Sunday, 5 June 2011

Into the Future: Tourism, Language and Art (P. Wollen)

Church of Pomata, Puno (Peru)
Since Champfleury [Histoire de l'imagerie populaire, 1869], at least, this discursive circulation has been the acknowledged or unacknowledged constant of modern art. It is important to stress that this circulation has always been a two-way process, and yet the two contrary flows have been customarily treated in very different ways. On the one hand, the flow from low to high and from periphery to core has been discussed in terms of appropriation and innovation, while the opposite flow has been seen as vulgarization and its end product has been dismissed as kitsch. In this perspective, the argument against tourist art simply recapitulates the argument against kitsch, seen now in terms of global mass consumption rather than of the effects of mass production within the core. Again, the flow from core to periphery and its appropriation by artists on the periphery is nothing new. The rich nineteenth-century tradition of Haida soapstone carving developed directly because of the new market of sailors and travellers, who began to visit the Northwest Coast for trade or tourism. At the same time, Qajar painting in Iran developed as a complex synthesis of traditional Persian with imported Frankish forms. Spanish baroque was appropriated by indigenous artists in Mexico [and Peru], and increasingly complex forms emerged (as we can see, for instance, in the work of Frida Kahlo and, more recently, artists on both sides of the Mexican-United States frontier). Indeed this new baroque once again is beginning to redefine Americanness, in a complex composite of differential times and cultures.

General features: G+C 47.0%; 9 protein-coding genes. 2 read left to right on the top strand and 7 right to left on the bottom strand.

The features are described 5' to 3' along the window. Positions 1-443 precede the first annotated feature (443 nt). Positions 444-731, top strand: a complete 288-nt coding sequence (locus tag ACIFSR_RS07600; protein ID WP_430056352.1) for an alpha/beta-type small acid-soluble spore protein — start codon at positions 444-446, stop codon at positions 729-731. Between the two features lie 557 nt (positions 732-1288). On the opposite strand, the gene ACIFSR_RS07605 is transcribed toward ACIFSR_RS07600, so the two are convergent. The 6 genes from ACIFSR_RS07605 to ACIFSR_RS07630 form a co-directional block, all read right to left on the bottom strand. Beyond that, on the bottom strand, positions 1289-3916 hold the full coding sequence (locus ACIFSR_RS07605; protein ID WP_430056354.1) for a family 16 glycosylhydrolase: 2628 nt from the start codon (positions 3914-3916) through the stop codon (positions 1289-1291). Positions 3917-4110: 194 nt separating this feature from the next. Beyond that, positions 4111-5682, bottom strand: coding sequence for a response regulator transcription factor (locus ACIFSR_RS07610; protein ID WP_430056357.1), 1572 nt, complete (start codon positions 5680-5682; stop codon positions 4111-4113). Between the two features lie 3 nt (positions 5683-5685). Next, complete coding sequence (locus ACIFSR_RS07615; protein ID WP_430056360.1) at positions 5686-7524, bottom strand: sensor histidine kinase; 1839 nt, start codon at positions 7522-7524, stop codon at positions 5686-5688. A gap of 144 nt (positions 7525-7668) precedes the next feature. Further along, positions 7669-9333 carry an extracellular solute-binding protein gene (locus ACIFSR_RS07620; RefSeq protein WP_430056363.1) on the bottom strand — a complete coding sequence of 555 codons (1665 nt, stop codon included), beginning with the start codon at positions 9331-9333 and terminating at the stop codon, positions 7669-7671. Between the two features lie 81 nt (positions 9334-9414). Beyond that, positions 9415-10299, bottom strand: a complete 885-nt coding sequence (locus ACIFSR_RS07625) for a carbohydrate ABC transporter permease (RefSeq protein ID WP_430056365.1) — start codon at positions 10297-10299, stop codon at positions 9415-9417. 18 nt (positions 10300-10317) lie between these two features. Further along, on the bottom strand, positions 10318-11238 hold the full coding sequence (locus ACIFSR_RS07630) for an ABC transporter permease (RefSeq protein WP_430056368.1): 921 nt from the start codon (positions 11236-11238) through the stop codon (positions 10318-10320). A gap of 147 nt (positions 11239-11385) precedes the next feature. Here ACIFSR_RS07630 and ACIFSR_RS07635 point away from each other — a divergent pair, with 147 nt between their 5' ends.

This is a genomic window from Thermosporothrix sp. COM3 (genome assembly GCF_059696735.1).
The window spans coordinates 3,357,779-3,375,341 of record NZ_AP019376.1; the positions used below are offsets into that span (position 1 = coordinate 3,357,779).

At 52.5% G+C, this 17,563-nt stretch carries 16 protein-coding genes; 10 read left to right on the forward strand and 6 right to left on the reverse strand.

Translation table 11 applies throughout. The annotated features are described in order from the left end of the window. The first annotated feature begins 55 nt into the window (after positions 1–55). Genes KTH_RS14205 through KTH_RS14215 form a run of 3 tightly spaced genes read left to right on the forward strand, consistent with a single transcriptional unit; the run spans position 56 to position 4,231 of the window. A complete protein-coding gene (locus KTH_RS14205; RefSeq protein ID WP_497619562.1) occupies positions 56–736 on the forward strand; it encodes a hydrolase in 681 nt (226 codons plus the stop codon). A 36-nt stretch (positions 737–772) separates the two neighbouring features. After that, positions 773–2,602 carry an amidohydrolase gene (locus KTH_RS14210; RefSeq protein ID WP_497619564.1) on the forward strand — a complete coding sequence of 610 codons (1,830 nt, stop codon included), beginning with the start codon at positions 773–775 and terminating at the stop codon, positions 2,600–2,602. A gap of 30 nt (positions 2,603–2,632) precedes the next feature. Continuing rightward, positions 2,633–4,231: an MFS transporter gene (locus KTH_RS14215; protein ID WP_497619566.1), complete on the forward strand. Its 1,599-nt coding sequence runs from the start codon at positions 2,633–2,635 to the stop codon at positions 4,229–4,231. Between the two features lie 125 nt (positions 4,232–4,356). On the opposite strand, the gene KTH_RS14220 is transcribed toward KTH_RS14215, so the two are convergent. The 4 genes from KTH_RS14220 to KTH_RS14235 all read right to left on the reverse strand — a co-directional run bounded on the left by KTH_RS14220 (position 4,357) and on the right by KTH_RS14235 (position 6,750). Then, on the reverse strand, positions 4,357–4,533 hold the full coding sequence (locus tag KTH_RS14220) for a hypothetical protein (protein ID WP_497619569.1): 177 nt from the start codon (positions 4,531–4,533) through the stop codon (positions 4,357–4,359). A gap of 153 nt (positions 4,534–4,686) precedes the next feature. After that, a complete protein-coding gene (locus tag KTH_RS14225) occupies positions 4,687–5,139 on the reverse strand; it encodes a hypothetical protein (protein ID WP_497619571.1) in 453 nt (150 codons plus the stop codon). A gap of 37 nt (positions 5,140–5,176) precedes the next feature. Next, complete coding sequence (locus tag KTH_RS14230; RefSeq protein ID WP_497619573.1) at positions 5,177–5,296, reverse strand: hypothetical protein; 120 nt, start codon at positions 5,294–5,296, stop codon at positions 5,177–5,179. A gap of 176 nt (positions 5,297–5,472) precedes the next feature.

As the world economy becomes increasingly globalized and core and periphery are redistributed across old boundaries, this process can only accelerate and become more elaborate. The old barriers between 'Western' art and 'Third World' art (once known, symptomatically, as 'primitive' art) will dissolve even further - in both directions. Thus artists as diverse as Jean-Michel Basquiat or Audrey Flack or Francisco Clemente or Cheri Samba can be seen not in simple terms of identity and difference but as part of a dynamic system of aesthetic circulation. Modernism is being succeeded not by totalizing Western postmodernism but by a hybrid new aesthetic in which the new corporate forms of communication and display will be constantly confronted by new vernacular forms of invention and expression. Creativity always comes from beneath, it always finds an unexpected and indirect path forward and it always makes use of what it can scavenge by night."

Wollen, Peter (1993) Raiding the Icebox. Reflections on Twentieth Century Culture. London: Verso.
En: Harrison, Charles; Wood, Paul (2003) Art in Theory 1900-2000. Malden: Blackwell.

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